WWI gun will be protected forever

A donation from Mypolonga's Freemasons will ensure future generations can contemplate a display at Murray Bridge RSL.

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From a battlefield in France, across the sea to Murray Bridge and finally across the bridge to the local RSL clubrooms: a World War I artillery piece is finally at rest once more.

The Krupp field gun, captured by Australian troops in 1918, was moved from its long-time home at Diamond Park 98 years later so that damage wrought by sun and rain could be repaired.

It was installed outside Murray Bridge RSL in time for the centenary of its capture.

But it remained exposed to the elements, and worries about its long-term future persisted until the Mypolonga Masonic Lodge stepped up and donated $8000 so a permanent enclosure could be built around it.

Freemasons visited the RSL on Tuesday morning to see what their generosity had produced.

Among those in attendence was Neil Jensen, Grand Master of Freemasons in South Australia and the Northern Territory.

“Such artillery (as this) reminds us all how much better it is to live in peace and harmony,” Dr Jensen said.

“The contemplation of this weapon of war not only stirs the emotions, but also arouses multiple interests, including armed conflicts, their initiators and their consequences, the development of weaponry and rocket science, the history of steel ... and, most important for us as Freemasons, the contemplation of self during our journey of self-discovery.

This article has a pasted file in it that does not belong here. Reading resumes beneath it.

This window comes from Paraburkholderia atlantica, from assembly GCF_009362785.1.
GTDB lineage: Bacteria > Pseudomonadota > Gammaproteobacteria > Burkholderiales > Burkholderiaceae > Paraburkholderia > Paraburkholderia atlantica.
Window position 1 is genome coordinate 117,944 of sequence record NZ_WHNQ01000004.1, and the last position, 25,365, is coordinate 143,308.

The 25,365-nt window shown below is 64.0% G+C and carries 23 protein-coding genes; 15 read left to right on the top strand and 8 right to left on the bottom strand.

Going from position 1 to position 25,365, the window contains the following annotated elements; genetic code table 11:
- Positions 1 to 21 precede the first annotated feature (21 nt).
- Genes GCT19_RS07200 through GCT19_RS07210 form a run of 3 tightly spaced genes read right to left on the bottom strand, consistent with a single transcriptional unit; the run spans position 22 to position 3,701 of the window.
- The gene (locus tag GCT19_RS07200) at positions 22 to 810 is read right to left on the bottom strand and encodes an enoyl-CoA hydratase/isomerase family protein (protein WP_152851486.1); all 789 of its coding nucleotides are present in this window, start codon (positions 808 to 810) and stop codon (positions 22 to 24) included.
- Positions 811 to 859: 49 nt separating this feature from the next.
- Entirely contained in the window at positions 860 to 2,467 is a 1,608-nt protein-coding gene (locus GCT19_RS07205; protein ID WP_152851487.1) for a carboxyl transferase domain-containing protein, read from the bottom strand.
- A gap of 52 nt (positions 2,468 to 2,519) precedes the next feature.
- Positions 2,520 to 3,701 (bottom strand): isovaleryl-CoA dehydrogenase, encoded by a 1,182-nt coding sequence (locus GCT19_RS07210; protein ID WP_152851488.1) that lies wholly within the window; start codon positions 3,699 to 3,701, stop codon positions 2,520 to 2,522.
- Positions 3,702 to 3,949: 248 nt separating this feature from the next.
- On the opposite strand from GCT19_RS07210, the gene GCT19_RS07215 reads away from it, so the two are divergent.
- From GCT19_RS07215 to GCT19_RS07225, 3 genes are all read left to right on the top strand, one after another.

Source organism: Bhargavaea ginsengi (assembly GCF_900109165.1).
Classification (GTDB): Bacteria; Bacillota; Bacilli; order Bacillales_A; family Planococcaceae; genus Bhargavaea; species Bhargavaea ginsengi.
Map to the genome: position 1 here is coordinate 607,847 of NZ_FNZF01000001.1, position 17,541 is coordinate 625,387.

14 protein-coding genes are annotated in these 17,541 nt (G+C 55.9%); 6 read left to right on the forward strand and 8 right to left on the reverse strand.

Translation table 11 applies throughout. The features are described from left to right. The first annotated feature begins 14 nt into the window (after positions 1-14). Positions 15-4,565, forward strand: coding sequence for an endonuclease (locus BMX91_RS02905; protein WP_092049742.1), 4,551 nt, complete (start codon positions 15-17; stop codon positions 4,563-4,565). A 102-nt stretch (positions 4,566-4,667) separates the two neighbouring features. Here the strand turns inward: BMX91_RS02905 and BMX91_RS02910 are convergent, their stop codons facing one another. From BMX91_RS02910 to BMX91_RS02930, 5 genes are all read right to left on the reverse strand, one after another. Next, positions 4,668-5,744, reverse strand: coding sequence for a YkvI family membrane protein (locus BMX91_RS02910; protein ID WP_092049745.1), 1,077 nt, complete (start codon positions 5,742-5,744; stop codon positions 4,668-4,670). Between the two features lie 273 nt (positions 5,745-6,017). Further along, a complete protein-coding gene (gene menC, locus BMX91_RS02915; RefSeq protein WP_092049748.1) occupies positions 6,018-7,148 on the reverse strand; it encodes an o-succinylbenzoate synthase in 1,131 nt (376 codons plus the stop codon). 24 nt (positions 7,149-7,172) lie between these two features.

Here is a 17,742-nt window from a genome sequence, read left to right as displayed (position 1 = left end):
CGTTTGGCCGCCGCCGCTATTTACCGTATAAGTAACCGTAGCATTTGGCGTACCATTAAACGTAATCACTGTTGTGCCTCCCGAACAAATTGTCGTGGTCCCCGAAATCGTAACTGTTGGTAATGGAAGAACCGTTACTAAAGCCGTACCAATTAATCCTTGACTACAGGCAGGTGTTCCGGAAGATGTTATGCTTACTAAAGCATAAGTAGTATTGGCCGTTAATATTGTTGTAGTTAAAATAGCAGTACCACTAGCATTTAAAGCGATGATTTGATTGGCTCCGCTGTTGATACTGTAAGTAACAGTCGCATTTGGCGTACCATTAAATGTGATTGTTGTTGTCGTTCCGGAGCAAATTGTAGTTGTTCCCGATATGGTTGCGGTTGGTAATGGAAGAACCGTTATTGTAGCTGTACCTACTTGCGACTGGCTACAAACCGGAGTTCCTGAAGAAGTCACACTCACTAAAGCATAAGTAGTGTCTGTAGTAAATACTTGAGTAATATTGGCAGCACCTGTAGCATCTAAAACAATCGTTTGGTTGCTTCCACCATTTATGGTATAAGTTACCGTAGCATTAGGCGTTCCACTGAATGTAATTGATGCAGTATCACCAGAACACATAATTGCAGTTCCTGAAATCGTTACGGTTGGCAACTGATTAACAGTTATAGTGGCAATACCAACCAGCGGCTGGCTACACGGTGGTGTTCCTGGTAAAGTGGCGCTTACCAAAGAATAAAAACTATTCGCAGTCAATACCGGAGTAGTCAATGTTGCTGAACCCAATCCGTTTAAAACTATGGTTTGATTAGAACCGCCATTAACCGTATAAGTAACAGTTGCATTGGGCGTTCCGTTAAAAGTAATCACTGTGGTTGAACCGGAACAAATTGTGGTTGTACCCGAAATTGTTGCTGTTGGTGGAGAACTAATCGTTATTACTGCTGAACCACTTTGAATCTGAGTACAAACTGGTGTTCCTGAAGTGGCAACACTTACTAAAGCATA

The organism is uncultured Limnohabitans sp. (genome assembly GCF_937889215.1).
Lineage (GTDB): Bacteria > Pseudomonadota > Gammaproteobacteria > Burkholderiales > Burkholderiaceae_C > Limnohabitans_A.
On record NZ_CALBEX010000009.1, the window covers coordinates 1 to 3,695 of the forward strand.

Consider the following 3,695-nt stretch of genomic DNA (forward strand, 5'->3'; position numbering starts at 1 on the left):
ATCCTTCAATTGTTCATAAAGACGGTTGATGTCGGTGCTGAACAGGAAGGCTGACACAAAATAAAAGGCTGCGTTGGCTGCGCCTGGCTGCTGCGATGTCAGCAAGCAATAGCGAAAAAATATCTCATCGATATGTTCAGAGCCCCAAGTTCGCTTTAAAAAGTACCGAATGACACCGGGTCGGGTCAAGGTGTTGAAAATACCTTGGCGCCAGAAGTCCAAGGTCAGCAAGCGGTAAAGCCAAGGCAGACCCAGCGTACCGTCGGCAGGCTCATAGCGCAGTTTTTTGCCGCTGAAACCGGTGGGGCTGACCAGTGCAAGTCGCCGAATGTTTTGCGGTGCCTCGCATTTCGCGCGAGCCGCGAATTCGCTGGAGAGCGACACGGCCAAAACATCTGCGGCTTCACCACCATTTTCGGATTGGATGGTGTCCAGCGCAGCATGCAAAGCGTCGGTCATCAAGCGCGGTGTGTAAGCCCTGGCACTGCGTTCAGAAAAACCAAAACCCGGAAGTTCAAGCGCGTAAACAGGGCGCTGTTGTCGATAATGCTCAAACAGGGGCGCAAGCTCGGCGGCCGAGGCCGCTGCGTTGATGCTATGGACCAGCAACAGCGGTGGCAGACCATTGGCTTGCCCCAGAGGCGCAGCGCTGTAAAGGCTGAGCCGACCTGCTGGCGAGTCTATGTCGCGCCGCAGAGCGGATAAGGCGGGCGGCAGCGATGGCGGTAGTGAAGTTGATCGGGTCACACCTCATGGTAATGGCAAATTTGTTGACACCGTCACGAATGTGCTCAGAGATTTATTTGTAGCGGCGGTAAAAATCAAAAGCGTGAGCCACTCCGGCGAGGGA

“Let me congratulate the Mypolonga Lodge of Freemasons for being so alert to the need to preserve this field gun for posterity.”

Gun was captured by men from Murray Bridge in 1918

The German gun was one of six captured by troops from the Australian Imperial Force’s 10th Battalion, which included soldiers from Murray Bridge, as they pushed across the so-called Hindenberg Line between the farming villages of Bellicourt and Villeret on September 18, 2018.

The battalion suffered significant losses in hand-to-hand combat during the advance.

The picture above was taken in the area 12 days later.

In 1920, the Commonwealth gifted the guns to towns around country South Australia out of gratitude for their support.

The RSL successfully lobbied the Murray Bridge council for its removal and refurbishment in 2015.

Lower Murray Grit Blasting, Moore Engineering and the Murraylands Community Men's Shed all had a hand in its restoration.

Correction: An earlier version of this story incorrectly stated that the historic photo was taken two days earlier. Photos: Peri Strathearn, Australian War Memorial (E03513).

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